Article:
Change and Excuses


And in response to my whiney rant last night:

“If you really want to do it, you do it. There are no excuses.”

— Bruce Nauman

*     *     *

“They always say time changes things, but you actually have to change them yourself.”

— Andy Warhol, The Philosophy of Andy Warhol


Here’s a little cheese…


I am a failure as a writer.  I have yet another crappy first draft of a novel—this time it’s my MFA thesis—and yet I am no closer to finishing a decent draft than I have been in the past 5 or more years since I decided to “get serious” about being a writer.  I attempted Camp and made it 6000 words in which is the NaNo goal tracking equivalent of the 6 hours I spent editing.  In an entire month.  I do have an excuse.  I had a shitty job that left me exhausted and wracked with anxiety so bad that I spent my days sitting in my cubicle waiting to throw up.  Yes, I did finally quit that one around the end of Camp.  Unfortunately, now I’m unemployed and I’ve spent even less time writing since I quit than I did while working—I think…  On top of that, today Facebook has been an outpouring of success from all my other writer friends.  All the kids I started my MFA program with are posting praising end of semester evaluations for all the major work they accomplished this semester while I’ve been busying moving between three different states, starting jobs and quitting them, and watching a lot of TV (on the up side, I have been doing a lot of reading as well, I’ve finished 22 books out of my 30-book goal for the year, but I doubt many, if any, will count towards the 15 I’ll need to read for next semester).  Not to mention that my cousin, whose life I already envy, mentioned in her blog today that she got a book deal.  Apparently she got this a while ago, the news just hadn’t reached me yet.  The post was all about how hard she’s working to make her dream come true.  All the while, here I sit in a house that needs painting on the air mattress I’ve been sleeping on for three months, unable to move any farther in my book because I just don’t know how to fix it and that overwhelms me so much that I would rather sit around and watch TV and play games on Facebook all day than try to deal with the problem.  I have quite a lot of friends who came into grad school in the same place as me: maybe an idea for a book, maybe not, more or less education in writing, but now they are ready to embark on their final semester and finish their novels and walk away with their degrees while I finished my first draft more than five months ago (ahead of most if not all of them) and I have no idea where to go next, so it really doesn’t matter how quickly I got that bit done because slow and steady wins the race and I am far from steady.  Plus I still have to deal with the Long Critical Paper, which really should’ve been finished last semester, and the Teaching Practicum which comes with an equally formidable essay and needs to be finished this coming semester along with the LCP AND I have to get out a decent enough draft of my Thesis that I can finish it in semester 4.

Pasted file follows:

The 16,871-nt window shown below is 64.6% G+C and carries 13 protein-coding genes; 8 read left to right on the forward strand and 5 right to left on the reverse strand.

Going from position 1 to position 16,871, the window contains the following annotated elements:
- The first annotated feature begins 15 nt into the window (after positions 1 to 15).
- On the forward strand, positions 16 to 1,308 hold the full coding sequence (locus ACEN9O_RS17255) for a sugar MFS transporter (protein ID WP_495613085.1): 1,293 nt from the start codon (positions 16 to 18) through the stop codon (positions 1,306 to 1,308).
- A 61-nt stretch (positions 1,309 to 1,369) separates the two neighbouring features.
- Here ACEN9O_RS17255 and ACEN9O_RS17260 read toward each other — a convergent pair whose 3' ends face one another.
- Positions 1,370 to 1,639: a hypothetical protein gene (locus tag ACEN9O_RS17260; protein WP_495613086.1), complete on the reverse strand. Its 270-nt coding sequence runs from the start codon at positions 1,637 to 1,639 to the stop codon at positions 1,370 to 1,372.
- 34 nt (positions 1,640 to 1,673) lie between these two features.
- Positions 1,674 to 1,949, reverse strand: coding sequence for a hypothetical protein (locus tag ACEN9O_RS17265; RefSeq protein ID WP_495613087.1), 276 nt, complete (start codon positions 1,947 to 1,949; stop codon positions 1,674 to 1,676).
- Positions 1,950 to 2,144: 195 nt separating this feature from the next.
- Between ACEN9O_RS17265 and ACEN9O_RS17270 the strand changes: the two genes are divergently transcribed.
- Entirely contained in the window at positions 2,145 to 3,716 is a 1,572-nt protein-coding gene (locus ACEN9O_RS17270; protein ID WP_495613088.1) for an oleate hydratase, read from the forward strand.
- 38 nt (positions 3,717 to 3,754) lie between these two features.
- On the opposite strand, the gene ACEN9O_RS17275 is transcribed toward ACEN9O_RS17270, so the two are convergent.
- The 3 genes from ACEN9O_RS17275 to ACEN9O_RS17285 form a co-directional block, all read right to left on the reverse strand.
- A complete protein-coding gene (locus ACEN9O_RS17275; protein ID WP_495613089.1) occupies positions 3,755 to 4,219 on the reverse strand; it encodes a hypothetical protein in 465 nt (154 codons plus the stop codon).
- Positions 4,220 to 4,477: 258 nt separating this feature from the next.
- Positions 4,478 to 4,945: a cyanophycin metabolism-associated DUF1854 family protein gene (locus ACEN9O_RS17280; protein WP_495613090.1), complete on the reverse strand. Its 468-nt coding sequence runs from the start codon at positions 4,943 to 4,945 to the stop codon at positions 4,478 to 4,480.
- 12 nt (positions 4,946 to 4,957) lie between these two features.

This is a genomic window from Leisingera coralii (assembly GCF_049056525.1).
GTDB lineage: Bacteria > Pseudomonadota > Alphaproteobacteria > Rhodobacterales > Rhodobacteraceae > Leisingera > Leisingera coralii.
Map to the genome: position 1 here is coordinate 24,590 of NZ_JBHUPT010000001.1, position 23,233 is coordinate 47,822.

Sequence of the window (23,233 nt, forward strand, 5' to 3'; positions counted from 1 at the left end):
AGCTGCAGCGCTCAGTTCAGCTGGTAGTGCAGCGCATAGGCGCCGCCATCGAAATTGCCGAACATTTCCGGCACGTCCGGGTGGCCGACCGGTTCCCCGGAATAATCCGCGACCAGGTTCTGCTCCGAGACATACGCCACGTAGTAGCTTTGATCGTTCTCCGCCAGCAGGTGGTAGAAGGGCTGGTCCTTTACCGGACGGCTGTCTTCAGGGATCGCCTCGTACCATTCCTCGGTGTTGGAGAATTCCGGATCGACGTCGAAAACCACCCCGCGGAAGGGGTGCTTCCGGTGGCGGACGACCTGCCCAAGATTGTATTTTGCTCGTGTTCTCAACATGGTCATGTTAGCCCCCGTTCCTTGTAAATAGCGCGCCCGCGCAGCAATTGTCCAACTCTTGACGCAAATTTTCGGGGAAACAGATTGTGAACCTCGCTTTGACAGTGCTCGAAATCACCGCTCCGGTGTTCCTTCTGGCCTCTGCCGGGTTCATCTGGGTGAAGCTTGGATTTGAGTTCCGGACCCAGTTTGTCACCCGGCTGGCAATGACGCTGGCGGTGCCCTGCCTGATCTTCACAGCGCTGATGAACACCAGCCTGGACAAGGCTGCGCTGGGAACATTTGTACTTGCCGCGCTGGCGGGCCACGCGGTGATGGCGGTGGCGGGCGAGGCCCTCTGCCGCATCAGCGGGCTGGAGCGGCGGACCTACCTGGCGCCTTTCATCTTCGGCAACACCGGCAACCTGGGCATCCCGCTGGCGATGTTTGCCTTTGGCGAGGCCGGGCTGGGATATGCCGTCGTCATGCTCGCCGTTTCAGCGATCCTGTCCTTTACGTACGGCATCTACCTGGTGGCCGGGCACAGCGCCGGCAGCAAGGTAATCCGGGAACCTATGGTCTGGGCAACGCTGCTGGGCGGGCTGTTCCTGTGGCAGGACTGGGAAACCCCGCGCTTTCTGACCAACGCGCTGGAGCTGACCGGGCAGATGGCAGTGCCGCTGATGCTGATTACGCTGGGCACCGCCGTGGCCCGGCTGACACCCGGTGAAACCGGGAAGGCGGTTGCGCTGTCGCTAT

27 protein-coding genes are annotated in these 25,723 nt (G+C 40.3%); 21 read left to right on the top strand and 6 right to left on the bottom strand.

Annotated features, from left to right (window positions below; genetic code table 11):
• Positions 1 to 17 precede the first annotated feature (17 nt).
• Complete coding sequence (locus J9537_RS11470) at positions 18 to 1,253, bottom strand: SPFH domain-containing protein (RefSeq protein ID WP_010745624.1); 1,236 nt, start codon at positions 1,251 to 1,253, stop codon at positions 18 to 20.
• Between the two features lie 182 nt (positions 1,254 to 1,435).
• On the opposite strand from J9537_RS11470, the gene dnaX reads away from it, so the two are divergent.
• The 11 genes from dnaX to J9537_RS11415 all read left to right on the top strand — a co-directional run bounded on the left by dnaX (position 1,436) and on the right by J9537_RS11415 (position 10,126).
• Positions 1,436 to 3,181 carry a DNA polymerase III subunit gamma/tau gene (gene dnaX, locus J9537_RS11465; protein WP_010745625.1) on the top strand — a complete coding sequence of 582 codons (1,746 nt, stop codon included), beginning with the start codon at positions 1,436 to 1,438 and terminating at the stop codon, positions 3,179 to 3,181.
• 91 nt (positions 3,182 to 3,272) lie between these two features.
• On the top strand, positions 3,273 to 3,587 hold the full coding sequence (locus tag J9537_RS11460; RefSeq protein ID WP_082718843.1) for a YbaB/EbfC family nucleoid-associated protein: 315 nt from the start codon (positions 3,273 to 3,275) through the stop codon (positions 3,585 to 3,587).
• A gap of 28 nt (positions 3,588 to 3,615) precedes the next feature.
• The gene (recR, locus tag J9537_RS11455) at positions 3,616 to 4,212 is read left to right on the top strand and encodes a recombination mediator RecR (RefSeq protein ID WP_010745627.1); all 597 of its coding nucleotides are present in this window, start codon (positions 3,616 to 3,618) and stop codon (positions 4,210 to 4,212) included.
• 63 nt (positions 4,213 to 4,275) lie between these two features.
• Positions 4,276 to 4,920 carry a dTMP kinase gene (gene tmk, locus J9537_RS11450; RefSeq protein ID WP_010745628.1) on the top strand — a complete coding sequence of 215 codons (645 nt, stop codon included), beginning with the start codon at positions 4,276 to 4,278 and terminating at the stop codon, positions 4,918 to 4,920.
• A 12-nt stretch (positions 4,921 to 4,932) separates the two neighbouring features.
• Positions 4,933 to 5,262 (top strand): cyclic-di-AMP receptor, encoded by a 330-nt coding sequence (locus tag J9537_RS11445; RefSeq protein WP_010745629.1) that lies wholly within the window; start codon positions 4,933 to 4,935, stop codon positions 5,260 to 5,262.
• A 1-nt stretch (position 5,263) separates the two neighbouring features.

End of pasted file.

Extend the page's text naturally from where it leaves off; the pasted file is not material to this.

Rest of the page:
I keep telling myself that even though I know it’s hard, I must continue because this is the only thing really worth doing.  But I don’t know how to do it.